Written/Directed by Wes Craven
What a great way to bring Freddy back to the fans! We always look at the Nightmare on Elm Street series as fiction (of course) but, this film brings the fiction into the real lives of the Elm Street actors.
Heather Langenkamp achieved a lot of fame and popularity because of her role as Nancy in the original Elm Street movies. She has had a successful career so far, has gotten married and lives in California with her husband Chase and their son Dylan (the kid who plays Dylan is the same kid who plays Gage in Pet Sematary). And, as in all the Nightmare on Elm Street movies, dreams are the catalyst in this monumental comeback of Freddy.
Heather isn’t the only one that’s dreaming about Freddy. Wes Craven is also dreaming about Freddy. The idea is that as long as the Nightmare on Elm Street movies are being made, “Freddy” (explanation is coming) will forever be trapped in the story of the film and cannot escape to the real world to do damage and cause harm.
See, Wes has determined that “Freddy” is not actually just some evil dead psychopath with a very fragile ego and low self-esteem seeking revenge on all his would-be oppressors for all the perceived wrongs they have committed against him. (Nice little breakdown there, yeah?) Instead, “Freddy” is an evil entity that is only confined by the bounds of the “fairytale” (the story of the movies). What Wes has found is that as long as the “fairytale” continues and movies about Freddy are being made, this entity cannot escape the fairytale and enter the real world. This being the case, Wes asks Heather to reprise her role as Nancy Thompson in order to keep the “Freddy” entity at bay. He says that the entity is now free since Freddy was finally defeated in Freddy’s Dead: The Final Nightmare and they must make another movie to trap it in the fairytale once more.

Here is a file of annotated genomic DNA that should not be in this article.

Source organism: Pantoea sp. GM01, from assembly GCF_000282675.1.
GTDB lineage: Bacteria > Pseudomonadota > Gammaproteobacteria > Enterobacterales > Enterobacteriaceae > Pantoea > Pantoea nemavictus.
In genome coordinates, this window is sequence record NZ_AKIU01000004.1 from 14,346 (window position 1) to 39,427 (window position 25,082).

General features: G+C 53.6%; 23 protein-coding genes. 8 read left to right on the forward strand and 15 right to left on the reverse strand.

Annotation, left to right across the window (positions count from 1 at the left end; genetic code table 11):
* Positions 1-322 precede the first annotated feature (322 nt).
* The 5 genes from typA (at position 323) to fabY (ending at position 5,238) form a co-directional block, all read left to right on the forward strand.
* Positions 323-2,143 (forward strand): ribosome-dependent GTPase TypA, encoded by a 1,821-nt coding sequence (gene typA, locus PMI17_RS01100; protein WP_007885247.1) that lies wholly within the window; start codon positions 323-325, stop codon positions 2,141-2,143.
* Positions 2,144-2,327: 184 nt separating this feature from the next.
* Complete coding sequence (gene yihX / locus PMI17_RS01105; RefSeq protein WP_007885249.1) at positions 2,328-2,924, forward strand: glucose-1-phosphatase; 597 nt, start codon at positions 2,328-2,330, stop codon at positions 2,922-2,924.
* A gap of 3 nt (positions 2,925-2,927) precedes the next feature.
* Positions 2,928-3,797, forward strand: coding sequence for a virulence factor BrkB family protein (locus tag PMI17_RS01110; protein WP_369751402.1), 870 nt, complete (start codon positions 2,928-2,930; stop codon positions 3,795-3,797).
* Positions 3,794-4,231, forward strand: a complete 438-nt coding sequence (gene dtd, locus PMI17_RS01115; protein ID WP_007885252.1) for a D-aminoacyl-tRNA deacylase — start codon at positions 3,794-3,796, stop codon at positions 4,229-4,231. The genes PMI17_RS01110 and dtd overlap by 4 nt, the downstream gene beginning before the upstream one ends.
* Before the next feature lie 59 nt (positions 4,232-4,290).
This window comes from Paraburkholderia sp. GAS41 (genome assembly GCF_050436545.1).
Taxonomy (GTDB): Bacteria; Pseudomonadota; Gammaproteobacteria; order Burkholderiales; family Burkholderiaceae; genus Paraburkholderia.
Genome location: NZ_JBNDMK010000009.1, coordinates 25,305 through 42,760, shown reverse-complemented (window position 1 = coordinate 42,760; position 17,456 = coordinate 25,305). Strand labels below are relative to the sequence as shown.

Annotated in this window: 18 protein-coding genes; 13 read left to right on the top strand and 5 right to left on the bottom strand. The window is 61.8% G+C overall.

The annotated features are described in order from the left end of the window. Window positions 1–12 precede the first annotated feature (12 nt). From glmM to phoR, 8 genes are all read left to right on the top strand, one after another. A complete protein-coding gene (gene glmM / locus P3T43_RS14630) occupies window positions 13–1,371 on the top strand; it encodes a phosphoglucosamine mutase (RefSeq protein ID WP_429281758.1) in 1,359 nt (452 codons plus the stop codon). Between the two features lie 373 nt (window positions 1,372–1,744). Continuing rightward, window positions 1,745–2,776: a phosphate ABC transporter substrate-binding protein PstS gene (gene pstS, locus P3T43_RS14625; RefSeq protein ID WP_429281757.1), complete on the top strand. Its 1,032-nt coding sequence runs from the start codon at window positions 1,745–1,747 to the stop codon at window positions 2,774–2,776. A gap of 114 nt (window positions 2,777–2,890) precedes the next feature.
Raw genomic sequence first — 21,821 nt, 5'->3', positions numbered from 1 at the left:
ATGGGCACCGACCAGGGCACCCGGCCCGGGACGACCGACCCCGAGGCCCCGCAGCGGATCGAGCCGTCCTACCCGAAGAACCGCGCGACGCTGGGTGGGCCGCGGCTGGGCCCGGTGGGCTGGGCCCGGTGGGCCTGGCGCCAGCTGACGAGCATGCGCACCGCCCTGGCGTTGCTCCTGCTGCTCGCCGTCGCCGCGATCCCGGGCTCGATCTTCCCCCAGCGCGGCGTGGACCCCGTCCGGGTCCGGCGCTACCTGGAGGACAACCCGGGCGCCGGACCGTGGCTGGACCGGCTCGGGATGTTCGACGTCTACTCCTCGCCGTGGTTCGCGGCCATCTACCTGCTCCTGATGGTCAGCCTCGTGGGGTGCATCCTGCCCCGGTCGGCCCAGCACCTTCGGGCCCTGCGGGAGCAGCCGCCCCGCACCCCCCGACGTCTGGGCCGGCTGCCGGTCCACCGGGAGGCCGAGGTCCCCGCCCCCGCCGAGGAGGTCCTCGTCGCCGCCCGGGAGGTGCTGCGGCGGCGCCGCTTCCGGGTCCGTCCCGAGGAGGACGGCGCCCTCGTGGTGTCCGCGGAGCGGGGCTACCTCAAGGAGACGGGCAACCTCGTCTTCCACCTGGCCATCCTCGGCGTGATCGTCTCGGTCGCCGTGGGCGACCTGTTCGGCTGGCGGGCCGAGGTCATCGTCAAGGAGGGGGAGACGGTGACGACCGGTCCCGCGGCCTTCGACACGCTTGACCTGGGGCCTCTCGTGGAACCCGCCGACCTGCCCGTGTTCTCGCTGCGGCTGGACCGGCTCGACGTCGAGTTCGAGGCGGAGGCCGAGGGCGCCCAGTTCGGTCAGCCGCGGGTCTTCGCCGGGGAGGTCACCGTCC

Heather is also having dreams about Freddy. Her husband and son are in these dreams as well, of course now risking them as possible victims, making the whole situation and the idea of playing Nancy again something Heather just isn’t sure about. She’s also getting phone calls from what seems to be an obsessed fan who is taunting her with the famous nursery rhyme about Freddy, in a creepy Freddy voice no less.
So, not only do we get all this turmoil surrounding Heather, we get Wes Craven AND Robert Englund, in and out of Freddy makeup.
I thought this was a fantastic way to bring Freddy back home to his loyal fans. While I can agree that some of the Nightmare on Elm Street movies are not as good as the first, and neither is this one, but this was still fun to watch. There is a definite homage paid to the original that started everything and it invokes a rather nostalgic feeling when you watch it.
It also seems to me that Wes Craven really put forth some effort in this movie to make everything from all the films come together. I liked that he pulled aspects of the entire storyline into this film to make this film’s plot more robust and satisfying. There’s also some pretty good special effects making the film more enjoyable to watch as well.
I thought it was a genius idea to make the characters play themselves and have the Nightmare permeate their entire lives. While this was still along the lines of the normal plots we get in this series, this was a unique twist that kept it relevant to the story and allowed it to be something different than what we’ve seen so many times before.
I have to mention that the kid, Dylan (Miko Hughes) is one of the creepiest kids ever in movies. Those piercing eyes and that creepy smile fit absolutely perfectly, though it IS hard to look at him and not see Gage from Pet Sematary. He does really well in this movie though.
Overall, this was fun and entertaining to watch. It’s something I could watch again. It’s always a joy seeing Freddy Krueger in action.